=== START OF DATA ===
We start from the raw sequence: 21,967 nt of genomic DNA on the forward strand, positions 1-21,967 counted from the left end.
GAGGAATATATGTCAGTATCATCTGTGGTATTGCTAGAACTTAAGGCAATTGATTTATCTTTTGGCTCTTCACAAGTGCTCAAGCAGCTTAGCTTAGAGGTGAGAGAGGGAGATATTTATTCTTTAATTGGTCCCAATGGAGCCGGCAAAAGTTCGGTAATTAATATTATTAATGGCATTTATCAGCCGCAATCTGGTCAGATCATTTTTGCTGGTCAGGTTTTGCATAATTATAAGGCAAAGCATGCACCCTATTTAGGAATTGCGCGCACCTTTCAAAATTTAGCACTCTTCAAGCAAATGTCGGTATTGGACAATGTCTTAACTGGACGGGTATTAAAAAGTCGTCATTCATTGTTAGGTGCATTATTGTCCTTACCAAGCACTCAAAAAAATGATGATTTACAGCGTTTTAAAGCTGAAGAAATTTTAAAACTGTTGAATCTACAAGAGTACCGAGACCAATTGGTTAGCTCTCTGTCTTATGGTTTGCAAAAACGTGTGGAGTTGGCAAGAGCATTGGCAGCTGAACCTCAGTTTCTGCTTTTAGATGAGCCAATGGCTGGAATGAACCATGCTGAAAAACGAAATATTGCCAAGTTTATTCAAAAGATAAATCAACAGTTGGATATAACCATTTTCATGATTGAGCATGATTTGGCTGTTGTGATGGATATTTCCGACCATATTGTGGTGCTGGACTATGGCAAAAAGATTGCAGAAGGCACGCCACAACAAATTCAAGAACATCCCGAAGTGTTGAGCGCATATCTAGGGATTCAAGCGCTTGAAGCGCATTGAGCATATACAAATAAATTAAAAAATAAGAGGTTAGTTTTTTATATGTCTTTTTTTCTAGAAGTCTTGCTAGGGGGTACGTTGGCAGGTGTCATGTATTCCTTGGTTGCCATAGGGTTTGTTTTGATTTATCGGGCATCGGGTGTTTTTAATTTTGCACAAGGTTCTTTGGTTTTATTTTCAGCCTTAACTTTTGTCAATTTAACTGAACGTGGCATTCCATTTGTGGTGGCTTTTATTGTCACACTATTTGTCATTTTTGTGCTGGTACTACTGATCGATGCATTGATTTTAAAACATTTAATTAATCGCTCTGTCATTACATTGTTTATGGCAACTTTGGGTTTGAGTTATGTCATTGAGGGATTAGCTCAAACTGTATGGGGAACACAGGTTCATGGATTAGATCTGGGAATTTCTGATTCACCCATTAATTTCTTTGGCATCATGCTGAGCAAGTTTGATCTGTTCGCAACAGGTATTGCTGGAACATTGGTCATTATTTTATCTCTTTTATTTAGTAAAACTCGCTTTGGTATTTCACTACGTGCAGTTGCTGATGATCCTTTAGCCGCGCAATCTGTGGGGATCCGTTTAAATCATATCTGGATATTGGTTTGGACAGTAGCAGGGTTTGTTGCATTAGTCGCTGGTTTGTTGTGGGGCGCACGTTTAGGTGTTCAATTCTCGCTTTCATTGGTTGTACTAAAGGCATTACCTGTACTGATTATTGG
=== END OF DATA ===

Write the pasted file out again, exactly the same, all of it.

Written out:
We start from the raw sequence: 21,967 nt of genomic DNA on the forward strand, positions 1-21,967 counted from the left end.
GAGGAATATATGTCAGTATCATCTGTGGTATTGCTAGAACTTAAGGCAATTGATTTATCTTTTGGCTCTTCACAAGTGCTCAAGCAGCTTAGCTTAGAGGTGAGAGAGGGAGATATTTATTCTTTAATTGGTCCCAATGGAGCCGGCAAAAGTTCGGTAATTAATATTATTAATGGCATTTATCAGCCGCAATCTGGTCAGATCATTTTTGCTGGTCAGGTTTTGCATAATTATAAGGCAAAGCATGCACCCTATTTAGGAATTGCGCGCACCTTTCAAAATTTAGCACTCTTCAAGCAAATGTCGGTATTGGACAATGTCTTAACTGGACGGGTATTAAAAAGTCGTCATTCATTGTTAGGTGCATTATTGTCCTTACCAAGCACTCAAAAAAATGATGATTTACAGCGTTTTAAAGCTGAAGAAATTTTAAAACTGTTGAATCTACAAGAGTACCGAGACCAATTGGTTAGCTCTCTGTCTTATGGTTTGCAAAAACGTGTGGAGTTGGCAAGAGCATTGGCAGCTGAACCTCAGTTTCTGCTTTTAGATGAGCCAATGGCTGGAATGAACCATGCTGAAAAACGAAATATTGCCAAGTTTATTCAAAAGATAAATCAACAGTTGGATATAACCATTTTCATGATTGAGCATGATTTGGCTGTTGTGATGGATATTTCCGACCATATTGTGGTGCTGGACTATGGCAAAAAGATTGCAGAAGGCACGCCACAACAAATTCAAGAACATCCCGAAGTGTTGAGCGCATATCTAGGGATTCAAGCGCTTGAAGCGCATTGAGCATATACAAATAAATTAAAAAATAAGAGGTTAGTTTTTTATATGTCTTTTTTTCTAGAAGTCTTGCTAGGGGGTACGTTGGCAGGTGTCATGTATTCCTTGGTTGCCATAGGGTTTGTTTTGATTTATCGGGCATCGGGTGTTTTTAATTTTGCACAAGGTTCTTTGGTTTTATTTTCAGCCTTAACTTTTGTCAATTTAACTGAACGTGGCATTCCATTTGTGGTGGCTTTTATTGTCACACTATTTGTCATTTTTGTGCTGGTACTACTGATCGATGCATTGATTTTAAAACATTTAATTAATCGCTCTGTCATTACATTGTTTATGGCAACTTTGGGTTTGAGTTATGTCATTGAGGGATTAGCTCAAACTGTATGGGGAACACAGGTTCATGGATTAGATCTGGGAATTTCTGATTCACCCATTAATTTCTTTGGCATCATGCTGAGCAAGTTTGATCTGTTCGCAACAGGTATTGCTGGAACATTGGTCATTATTTTATCTCTTTTATTTAGTAAAACTCGCTTTGGTATTTCACTACGTGCAGTTGCTGATGATCCTTTAGCCGCGCAATCTGTGGGGATCCGTTTAAATCATATCTGGATATTGGTTTGGACAGTAGCAGGGTTTGTTGCATTAGTCGCTGGTTTGTTGTGGGGCGCACGTTTAGGTGTTCAATTCTCGCTTTCATTGGTTGTACTAAAGGCATTACCTGTACTGATTATTGG